by Hy Conrad
It was eight a.m. Special Agent Cullen had just sat down at his desk when the phone rang. “Agent Cullen? I made up my mind. Just this minute as I’m heading to work. I want to testify. Not that I know that much. Sal didn’t introduce me to many people. But it should be enough to put a few of them behind bars.”
Cullen nearly dropped the receiver. For the past four months, he’d been trying to talk Lana Salvatore into telling the F.B.I. what she knew about her ex-husband and the Boitano crime family. And now, out of the blue… “I want you to come down to my office.”
“I’m on my way right now.”
“What? You’re calling from a mobile phone?” Agent Cullen started to sweat. “Those things aren’t safe. I want you to drive straight here. Don’t stop anywhere. Don’t call anyone else. I’ll meet you out in front.”
Lana laughed. “Don’t worry. I’ve taken my own precautions. Be there in twenty minutes.”
An hour later Cullen got the report. Lana Salvatore’s compact coupe had been found off the side of a country road. It had broken through a wooden guardrail, plummeted down a ravine and smashed headlong into a massive oak tree. Ten minutes after Lana’s call, Hap Orleans, a computer consultant whose house faced the country road, heard the crash. He discovered her behind the wheel, not wearing a safety belt.
The car was equipped with a driver’s side air bag, but it hadn’t been enough to save her. By the time the ambulance arrived, the would-be witness was dead from massive internal injuries.
“I was just getting out of the shower,” Hap explained to the highway patrol. “I heard this crash. No squeal of tires, just a loud metallic crash. It took me no more than three minutes to get dressed and outside. Right away I saw the broken guardrail and the car smacked against the tree. There were no other cars or people in sight.”
Cullen rejected the highway patrol’s theory of accidental death and went in search of Sal Salvatore, Lana’s ex-. The cement company executive was tall and blond with an open mid-western face. Hardly the standard mob type. When asked for his alibi, he smiled. “At eight this morning? Sure. I just got off a plane. Business trip. I was driving in from the airport on the other side of town. You can check with my boss, Mr. Boitano. At a few minutes past eight I was on my car phone calling into the office. Here’s my plane ticket. I’m sure the phone company has a record of the call.” They did.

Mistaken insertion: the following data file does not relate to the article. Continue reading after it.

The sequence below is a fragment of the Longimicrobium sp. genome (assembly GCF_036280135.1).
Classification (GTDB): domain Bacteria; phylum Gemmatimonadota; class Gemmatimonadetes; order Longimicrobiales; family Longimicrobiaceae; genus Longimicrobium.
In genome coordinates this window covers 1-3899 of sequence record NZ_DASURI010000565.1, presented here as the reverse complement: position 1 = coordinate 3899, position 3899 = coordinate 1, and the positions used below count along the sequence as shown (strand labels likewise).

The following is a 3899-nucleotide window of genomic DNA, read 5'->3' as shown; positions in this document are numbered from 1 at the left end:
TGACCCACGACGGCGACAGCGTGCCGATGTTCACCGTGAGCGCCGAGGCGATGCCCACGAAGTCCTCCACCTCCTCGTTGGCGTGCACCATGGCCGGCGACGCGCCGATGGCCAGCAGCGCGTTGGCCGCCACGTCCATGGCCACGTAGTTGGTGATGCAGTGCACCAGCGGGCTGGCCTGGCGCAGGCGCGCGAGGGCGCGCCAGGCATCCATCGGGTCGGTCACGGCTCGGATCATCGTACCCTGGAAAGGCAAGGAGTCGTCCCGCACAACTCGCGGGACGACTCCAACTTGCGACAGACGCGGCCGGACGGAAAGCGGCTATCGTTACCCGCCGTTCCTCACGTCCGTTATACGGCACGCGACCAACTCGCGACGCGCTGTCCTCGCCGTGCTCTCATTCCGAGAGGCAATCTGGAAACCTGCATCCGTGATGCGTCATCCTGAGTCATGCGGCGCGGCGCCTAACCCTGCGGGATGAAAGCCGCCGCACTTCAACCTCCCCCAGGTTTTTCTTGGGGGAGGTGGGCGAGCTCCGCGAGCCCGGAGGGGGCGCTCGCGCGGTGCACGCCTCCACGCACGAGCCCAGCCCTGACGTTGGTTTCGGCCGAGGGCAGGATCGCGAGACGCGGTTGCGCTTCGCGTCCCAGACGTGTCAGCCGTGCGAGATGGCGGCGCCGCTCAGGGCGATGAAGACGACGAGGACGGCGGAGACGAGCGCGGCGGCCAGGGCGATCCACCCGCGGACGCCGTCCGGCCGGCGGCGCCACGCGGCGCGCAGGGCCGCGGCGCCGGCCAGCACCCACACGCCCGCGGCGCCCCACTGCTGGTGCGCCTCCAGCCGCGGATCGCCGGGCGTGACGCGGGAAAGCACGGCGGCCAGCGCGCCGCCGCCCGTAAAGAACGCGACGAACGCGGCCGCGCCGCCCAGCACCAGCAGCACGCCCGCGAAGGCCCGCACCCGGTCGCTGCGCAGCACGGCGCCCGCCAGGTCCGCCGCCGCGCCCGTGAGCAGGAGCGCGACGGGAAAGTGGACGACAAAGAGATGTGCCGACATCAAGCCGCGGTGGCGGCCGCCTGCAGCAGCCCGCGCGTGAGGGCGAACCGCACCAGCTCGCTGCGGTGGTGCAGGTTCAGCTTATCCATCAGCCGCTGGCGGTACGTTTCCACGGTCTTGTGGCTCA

Big Tony Boitano also had an alibi. “I was in the office, like Sal said. We was having an early board meeting. Sal called in and I put him on the speaker. A dozen of my guys can swear Sal was on the other end. How many times I gotta tell you jerks. I run a legitimate cement company here.”
The last interview on Cullen’s list was Pauly Adidas, Lana’s boyfriend. He found the young man lying on a couch in their living room, covered with a blanket, looking pale and in great emotional pain. “We just got engaged,” he whispered. “Just yesterday. She drove off this morning while I was still in bed. I tell you, if I’d known what she was up to I would’ve stopped her. You don’t mess with these killers.”
Agent Cullen grew discouraged. Even if the mob had somehow overheard Lana’s cellular call, how could they have intercepted her car so quickly? He was almost ready to admit defeat when, that same evening, he got word of a break-in at Lana’s house. The dead woman’s fiancee had fended them off but had been severely beaten in the process.
Pauly was admitted to the hospital with two broken ribs, multiple bruises to the chest and stomach as well as a hairline fracture of the left clavicle. The attending physician was impressed by the symmetrical nature of the injuries. When asked if the wounds could possibly be self-inflicted, he replied, “No way. From their position and severity, I’d say impossible. One of them had already become infected. Mr. Adidas could have died if he hadn’t been brought in when he was.”
Pauly gave a statement from intensive care. “My car’s in the shop, so I guess they thought the house was empty. I was watching T.V. when I heard glass breaking down in the living room. There were two of them wearing masks. I grabbed a baseball bat, but they’re a lot more used to fighting than me. The neighbors heard all the noise and called the police.” Unfortunately, the neighbors never actually saw the intruders and Pauly couldn’t give a description any more detailed than to say they were large and male.
The F.B.I. agent pondered the information then smiled. “We still got a chance. If they broke into her house, it means there was something there they wanted. Maybe a diary naming names. This case isn’t over yet.”